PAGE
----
To the Baylor Campus Community,
As President Abraham Lincoln said during the dark days prior to the outbreak of the American Civil War, “A house divided against itself cannot stand.” Those words may have slipped into the realm of cliche to those of us in the enlightened 21st century, but they hold truer than ever as we face the great struggle of our time: the Bearlin Wall.
Battle lines have been drawn. Entrenchments have been entrenched, forts have been fortified, provisions have been provided for: conflict is imminent. Passions are inflamed as loyalties are pledged to the King in the North (Art Briles) and the King in the South (Burt Burleson and/or Ken Starr – there appears to be a power struggle afoot).
But may we, your humble digital collections social media team, ask you all to cool your ardor for confrontation and consider that this divisive situation actually has historic precedent, as made evident by this surviving artifact of what became known as the 5th Street War of 1939*.
And this conflict featured a brick wall.
This hand drawn map, created by E.H. Ramirez, documents a time of division and turmoil that coincided with the general political unease felt around the world in the run-up to World War II. Here is the map in its entirety:
1939 map of campus by E.H. Ramirez (Click to enlarge)
As you can see, the majority of campus development at the time was in the more industrialized, heavily settled South. The dividing line then, as now, was Fifth Street. While the North was largely rural at the time of the 5th Street War, it did house the Rena Marrs McLean Gymnasium, which meant the Northern forces had access to a swimming pool, so they had that going for them (which was nice).
But a closer look shows that even in the halcyon days of the late 1930s, there existed a structure whose very purpose was to divide, to exclude, to prevent the very kind of conflict we’re living through today: the Brick Wall.
Inset of 1939 map. Click to enlarge.
Yes, in the days before the great edifice known as the Bill Daniel Student Center/the SUB was there to serve our every Dr Pepper Hour and last-minute Chik-fil-A craving, there stood an imposing barrier of brick and mortar, a stark delineation between the people South of the Wall and those North of It.
The Brick Wall’s ostensible purpose was to keep bystanders from wandering into the field of play while gridiron and baseball action was taking place on Carroll Field, but its real function became obvious in time: to keep the Others out.
No one knows who fired the first shots that eventually culminated in the 5th Street War of 1939. Perhaps it was a zealous Southerner, caught up in the unquenchable thirst for a dip in the pool. Or perhaps a nervous Northerner, long envious of the fine brick structures of the South, unloaded on a hapless Southerner after misunderstanding the punchline to a joke that was popular at that time. The historical record is silent on its cause, but the after effects of the 5th Street War of 1939 were stark. Consider:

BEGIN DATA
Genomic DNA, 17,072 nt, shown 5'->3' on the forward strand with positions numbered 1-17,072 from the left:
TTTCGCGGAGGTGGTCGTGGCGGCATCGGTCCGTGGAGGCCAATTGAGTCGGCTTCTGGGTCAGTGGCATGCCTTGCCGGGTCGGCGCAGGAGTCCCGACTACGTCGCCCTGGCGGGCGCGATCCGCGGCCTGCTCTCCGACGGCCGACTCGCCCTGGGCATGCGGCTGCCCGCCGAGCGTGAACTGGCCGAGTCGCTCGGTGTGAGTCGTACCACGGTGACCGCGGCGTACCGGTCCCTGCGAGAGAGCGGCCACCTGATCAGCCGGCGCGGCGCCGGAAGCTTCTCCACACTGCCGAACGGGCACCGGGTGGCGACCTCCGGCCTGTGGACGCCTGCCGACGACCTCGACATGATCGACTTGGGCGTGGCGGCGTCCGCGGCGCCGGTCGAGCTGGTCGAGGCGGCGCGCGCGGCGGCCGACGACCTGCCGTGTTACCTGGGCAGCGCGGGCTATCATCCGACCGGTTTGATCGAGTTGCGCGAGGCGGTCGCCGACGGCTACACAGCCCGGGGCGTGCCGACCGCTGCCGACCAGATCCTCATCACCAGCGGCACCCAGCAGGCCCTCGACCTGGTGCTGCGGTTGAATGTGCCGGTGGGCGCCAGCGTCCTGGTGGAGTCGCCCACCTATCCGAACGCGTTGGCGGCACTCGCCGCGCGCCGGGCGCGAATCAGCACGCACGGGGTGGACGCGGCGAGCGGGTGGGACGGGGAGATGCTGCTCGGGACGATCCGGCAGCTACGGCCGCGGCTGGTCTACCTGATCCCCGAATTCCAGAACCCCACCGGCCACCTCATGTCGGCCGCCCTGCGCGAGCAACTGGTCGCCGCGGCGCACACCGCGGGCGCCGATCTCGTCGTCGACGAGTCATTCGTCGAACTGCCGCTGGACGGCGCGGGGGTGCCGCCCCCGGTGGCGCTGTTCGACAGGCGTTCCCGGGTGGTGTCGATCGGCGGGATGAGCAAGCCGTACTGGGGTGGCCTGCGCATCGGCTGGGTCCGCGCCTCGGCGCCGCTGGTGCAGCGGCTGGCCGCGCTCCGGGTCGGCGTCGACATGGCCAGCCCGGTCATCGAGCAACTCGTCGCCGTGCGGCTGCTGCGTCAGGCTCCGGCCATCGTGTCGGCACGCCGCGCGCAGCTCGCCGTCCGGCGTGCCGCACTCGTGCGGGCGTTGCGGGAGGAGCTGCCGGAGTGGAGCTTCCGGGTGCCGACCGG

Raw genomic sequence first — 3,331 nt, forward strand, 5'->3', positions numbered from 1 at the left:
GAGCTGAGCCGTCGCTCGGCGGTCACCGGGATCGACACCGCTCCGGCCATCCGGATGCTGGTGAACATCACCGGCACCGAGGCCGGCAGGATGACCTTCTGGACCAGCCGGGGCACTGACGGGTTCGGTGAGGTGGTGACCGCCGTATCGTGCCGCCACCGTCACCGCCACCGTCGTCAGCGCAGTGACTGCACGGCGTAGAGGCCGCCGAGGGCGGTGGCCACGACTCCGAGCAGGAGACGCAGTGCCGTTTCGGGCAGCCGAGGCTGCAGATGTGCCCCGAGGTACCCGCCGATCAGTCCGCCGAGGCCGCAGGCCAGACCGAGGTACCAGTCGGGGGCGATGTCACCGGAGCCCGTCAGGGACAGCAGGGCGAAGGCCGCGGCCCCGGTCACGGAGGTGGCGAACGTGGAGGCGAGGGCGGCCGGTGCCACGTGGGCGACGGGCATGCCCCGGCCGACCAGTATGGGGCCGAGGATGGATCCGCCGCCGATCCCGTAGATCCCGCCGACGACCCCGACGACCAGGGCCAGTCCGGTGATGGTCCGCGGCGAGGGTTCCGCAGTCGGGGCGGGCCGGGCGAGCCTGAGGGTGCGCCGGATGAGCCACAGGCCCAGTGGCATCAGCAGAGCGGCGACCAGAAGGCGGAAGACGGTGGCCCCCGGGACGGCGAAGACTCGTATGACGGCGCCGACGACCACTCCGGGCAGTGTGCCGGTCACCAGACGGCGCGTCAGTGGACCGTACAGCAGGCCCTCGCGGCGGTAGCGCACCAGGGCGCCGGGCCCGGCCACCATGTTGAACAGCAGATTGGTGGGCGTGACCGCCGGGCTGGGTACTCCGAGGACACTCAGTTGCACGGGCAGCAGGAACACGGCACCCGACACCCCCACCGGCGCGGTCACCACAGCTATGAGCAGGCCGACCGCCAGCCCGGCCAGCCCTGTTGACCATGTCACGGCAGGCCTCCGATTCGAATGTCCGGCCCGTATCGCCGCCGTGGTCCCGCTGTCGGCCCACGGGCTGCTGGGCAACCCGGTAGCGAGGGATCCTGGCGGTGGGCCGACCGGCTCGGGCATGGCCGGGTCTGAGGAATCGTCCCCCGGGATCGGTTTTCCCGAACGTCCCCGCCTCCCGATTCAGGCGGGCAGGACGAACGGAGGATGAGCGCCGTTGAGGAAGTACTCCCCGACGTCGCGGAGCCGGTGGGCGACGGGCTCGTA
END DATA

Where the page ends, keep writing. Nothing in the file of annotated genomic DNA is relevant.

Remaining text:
- In the years following the War, every structure shown on this map that lay to the North of 5th Street (except for Marrs McLean Gym) was destroyed. In its place today are structures like Morrison Hall, Fountain Mall, Sid Richardson Building and the Moody Memorial Library.
- The South suffered loss as well: the Baylor Men’s Hospital, Little Theatre Work Shop, Baylor Beauty Shop and more were lost.
- The presence of livestock near Waco Creek (represented on the map by a “contented” longhorn cow) was completely eliminated from the campus.
But despite the pain, loss and clutching of pearls that followed in the wake of the 5th Street War of 1939, the campus slowly mended its divisions in the ensuing decades and entered into a Golden Age of unity, presided over by the dual guiding lights of academic excellence and (eventually) football dominance.
Let us take our example from these previous generations and work to unite in the face of a potentially disastrous situation. We must embrace the things that make us all Baylor Bears, that transcend the temporary inconvenience of a few yards of construction barricade. After all, as the great Ben Gibbard of Death Cab for Cutie sang on their hit song “Black Sun,”
There is an answer in a question
And there is hope within despair
And there is beauty in a failure
And there are depths beyond compare
There is a role of a lifetime
And there’s a song yet to be sung
And there’s a dumpster in the driveway
Of all the plans that came undone
Let us choose the hope within despair, and let the dumpster in the driveway (5th Street) be hauled away, filled with the rubble born of aesthetic progress. If we can but hold firm for a few fleeting months, our fair Fountain Mall will once again bring forth sparkling waters from the fecund bosom of the Earth, as seen in this artist’s rendering.
So embrace your Northern kin, Southern Bear. Share a meal with one another, cavort on the mall, fling your green and gold afar, hand in hand as you go. The schism of today will be the fond memory of tomorrow, and we will live with the examples of both the 5th Street War of 1939 and the Great Unification of 2015 firmly in our hearts … together.
– Your Friends in the Digital Projects Group
*Not an actual war. This whole piece is, of course, a work of satire, based around the opportunity to showcase a really cool (and very real) map of the campus drawn by a student in 1939. But you all knew that already – after all, you ARE smarter than the average bears.
The 1939 Map of Campus by E.H. Ramirez is from the holdings of The Texas Collection. See the map in our Digital Collections here.